A high-pitched whimper echoed from the direction of the bathroom, followed by a scratching sound so startling it cut off Kelsey’s words midsentence.
She whipped around and looked in that direction. The whimper echoed again, but Hunt didn’t wake. Didn’t stir. Didn’t make any indication he’d heard it.
Confused, she quietly crossed the floor and reached for the bathroom door. The second it pushed open a crack, a golden fuzzball tore into the room and raced around her feet.
Kelsey jerked back and swallowed a gasp, then realized . . . it was a puppy. “What the heck?”
She hesitantly moved back into Hunt’s room. The puppy whimpered and darted back to circle her feet. Afraid it was going to start barking and wake Hunt, she reached down and picked it up, cradling it against her chest.
It was adorable. Golden fuzz, blue eyes, and a—she swallowed a laugh as it licked her nose—sandpaper tongue.
“She likes you.”
She sucked in a surprised breath at the sound of Hunt’s voice and glanced to the bed where he was still lying on his side. Except his eyes were open now, locked on her in the dim light, and a ghost of a smile toyed with his tempting lips.
Her mouth went dry, and her heartbeat rushed right back to racing. “I . . .”
Words wouldn’t form. She had no idea what to say.
“She’s a golden. The last of Princess’s pups.”
She blinked, completely confused. “What?”
“My neighbor? On the coast? Remember I told you Princess was their dog and she’d just had puppies? This is one of them. The last from the litter, actually. They called her Three. They named all of the pups in the litter by numbers so they wouldn’t get too attached. She’s only six weeks. Not old enough to leave Princess for good yet, but she will be soon.”
“She . . . Princess . . . she’s okay?” Kelsey stroked the puppy’s soft fur, confused why the dog was here.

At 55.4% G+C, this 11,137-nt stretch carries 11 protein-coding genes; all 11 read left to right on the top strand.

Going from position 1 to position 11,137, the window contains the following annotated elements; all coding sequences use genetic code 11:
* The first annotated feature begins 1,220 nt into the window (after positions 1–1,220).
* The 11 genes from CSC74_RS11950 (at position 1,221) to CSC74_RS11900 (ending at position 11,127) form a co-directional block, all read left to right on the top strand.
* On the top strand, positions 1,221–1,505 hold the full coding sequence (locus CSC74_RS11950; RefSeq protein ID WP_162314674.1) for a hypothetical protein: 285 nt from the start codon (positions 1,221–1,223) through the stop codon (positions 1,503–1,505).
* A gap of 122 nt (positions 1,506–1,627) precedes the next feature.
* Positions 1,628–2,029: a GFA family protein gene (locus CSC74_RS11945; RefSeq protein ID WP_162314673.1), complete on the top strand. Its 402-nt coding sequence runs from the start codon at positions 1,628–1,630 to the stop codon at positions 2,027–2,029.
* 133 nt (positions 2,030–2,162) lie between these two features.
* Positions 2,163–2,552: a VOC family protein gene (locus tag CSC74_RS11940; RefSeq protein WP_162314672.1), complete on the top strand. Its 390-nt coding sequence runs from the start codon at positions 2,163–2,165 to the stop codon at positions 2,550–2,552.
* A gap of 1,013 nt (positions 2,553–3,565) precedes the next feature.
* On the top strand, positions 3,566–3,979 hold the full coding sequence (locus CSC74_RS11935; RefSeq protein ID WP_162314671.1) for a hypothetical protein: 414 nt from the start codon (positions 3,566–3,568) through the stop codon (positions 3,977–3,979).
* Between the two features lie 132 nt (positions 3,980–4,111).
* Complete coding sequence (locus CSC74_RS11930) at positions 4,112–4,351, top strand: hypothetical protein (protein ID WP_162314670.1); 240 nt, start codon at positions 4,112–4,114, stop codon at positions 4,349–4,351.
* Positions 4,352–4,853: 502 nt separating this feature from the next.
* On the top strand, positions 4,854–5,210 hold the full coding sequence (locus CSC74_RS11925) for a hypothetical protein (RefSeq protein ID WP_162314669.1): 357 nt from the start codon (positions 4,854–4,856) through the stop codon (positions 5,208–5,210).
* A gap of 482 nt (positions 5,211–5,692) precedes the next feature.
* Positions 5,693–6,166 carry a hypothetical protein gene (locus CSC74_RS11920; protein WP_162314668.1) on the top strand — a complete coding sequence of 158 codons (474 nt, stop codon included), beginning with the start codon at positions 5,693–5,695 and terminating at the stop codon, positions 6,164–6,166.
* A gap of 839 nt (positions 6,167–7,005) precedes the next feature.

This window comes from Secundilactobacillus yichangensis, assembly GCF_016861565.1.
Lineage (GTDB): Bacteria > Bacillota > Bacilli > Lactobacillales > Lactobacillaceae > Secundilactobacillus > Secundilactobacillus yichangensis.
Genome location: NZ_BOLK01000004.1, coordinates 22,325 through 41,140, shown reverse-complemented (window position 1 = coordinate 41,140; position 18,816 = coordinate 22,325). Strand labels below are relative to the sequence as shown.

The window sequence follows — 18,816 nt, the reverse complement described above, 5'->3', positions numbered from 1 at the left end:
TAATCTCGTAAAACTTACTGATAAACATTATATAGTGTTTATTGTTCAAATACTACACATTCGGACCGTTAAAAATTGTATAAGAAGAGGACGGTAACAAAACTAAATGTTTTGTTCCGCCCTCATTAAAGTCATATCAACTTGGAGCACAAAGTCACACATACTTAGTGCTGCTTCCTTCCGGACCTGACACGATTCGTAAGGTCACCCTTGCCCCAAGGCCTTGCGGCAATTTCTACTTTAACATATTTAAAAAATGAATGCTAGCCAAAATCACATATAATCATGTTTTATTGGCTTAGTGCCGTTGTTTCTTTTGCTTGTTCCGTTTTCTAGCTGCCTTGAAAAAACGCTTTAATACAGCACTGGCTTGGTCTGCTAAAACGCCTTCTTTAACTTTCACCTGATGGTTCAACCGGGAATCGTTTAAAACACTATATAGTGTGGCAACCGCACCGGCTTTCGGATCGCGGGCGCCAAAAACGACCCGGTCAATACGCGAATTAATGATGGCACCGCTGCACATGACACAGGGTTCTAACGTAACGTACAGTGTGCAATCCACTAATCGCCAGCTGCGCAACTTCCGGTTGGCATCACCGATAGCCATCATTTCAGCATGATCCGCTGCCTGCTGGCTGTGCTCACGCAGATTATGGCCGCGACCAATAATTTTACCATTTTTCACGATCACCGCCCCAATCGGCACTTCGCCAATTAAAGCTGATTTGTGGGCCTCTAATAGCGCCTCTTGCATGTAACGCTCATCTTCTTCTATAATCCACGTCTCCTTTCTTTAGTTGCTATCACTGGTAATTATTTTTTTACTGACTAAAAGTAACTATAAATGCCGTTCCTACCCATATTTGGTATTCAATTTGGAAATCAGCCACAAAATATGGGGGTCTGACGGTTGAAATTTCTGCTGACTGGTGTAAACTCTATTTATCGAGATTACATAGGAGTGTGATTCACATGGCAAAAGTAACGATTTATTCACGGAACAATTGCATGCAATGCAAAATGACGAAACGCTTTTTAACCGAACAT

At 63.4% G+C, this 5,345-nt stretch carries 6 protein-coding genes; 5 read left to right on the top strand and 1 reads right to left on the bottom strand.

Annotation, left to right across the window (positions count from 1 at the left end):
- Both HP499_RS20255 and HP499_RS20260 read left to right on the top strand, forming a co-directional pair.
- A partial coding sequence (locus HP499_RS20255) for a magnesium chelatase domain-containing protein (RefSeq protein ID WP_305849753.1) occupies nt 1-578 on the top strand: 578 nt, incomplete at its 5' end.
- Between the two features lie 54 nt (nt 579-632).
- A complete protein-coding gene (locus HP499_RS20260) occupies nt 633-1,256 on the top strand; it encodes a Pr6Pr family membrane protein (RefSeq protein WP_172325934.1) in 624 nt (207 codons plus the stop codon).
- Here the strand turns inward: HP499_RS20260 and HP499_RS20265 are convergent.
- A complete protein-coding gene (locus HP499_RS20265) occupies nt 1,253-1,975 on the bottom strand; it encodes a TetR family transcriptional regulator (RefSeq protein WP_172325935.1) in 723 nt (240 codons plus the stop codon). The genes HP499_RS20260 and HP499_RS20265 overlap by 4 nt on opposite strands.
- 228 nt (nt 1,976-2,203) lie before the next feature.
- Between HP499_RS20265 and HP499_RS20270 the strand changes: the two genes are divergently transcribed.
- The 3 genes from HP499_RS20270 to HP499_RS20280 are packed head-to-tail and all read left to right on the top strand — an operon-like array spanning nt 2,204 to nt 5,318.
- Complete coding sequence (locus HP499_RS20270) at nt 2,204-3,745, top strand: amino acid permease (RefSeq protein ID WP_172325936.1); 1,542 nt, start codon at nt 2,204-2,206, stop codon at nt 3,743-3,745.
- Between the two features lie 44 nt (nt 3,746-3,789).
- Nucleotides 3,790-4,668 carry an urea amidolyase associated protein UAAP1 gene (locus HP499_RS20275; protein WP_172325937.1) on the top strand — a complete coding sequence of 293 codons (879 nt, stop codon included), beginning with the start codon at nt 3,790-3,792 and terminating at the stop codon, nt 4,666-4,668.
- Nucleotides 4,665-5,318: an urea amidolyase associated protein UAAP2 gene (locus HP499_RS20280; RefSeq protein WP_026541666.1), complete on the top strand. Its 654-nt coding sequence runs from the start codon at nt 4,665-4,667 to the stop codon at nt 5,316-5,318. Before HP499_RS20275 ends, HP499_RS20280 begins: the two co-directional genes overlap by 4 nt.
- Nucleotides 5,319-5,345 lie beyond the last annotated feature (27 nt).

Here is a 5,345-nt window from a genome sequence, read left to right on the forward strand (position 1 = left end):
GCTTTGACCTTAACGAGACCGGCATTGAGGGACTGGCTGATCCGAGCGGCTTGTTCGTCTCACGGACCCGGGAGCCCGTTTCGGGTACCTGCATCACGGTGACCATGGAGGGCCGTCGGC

“Totally fine. She was sound asleep at the neighbor’s house with the pups when everything went down at my place. Foster was taunting you when he sent that text about her.”
Relief—a relief she hadn’t even known she’d needed—filled her chest. “I’m so happy to hear that. No one told me.”
Silence echoed in the room. A heavy silence she was suddenly afraid to try to break. Why wasn’t he asking her what she was doing here? The puppy wiggled in her arms. And what was he doing with a dog in a hospital room? No way the nurses had allowed this. She had a million questions. She had a million things she needed to say, but she was suddenly deathly afraid to start any topic when she had no idea where it would end up.
“She needs a home, Kels.”
Kelsey blinked again, looking at him still lying on his side in the bed and watching her. He was talking about the pup. “She does? Oh.” She looked down at the puppy, already settling down to sleep against her. “I could take her.”
“Actually, you can’t.”
“Why not?” Now he was completely confusing her. “You just said—”
“Because I already bought her. Only I didn’t buy her for me, I bought her for us.”
Us . . .
That word echoed in her ears, and reflexively, her heart bumped.
“I’m not going anywhere,” he said softly. “And the way I see it, if we have a dog we have to share, that’ll prove it to you.”
Oh . . .
“But . . .” Tears blurred her vision. Tears of hope she was almost too afraid to reach out and grasp. “But you told me you didn’t want a dog. That you didn’t want to get attached to one because it wouldn’t live long enough.”
“I was wrong.”
He shifted in the bed, gritting his teeth so he could sit upright, and it was all she could do not to rush right over and help him. “I was wrong to think a dog wasn’t worth the emotional investment. Just as I was wrong to think the same about relationships. I realized that after the week we spent together. I don’t want to go back to being alone. I want you, and this dog, and a million more weeks with you waking up by my side. Nothing that happened with Foster changes that. Your pulling away from me now doesn’t change that. I’m not your ex. What happened to me was not your fault. And I’m never going to let you blame yourself for any of it. So you can take as much time as you want, but just know I’m not going anywhere. I’ll wait as long as it takes for you to realize you can’t live without me either. Because I know you can’t. I know you’re head over heels in love with me the same way I’m crazy in love with y—”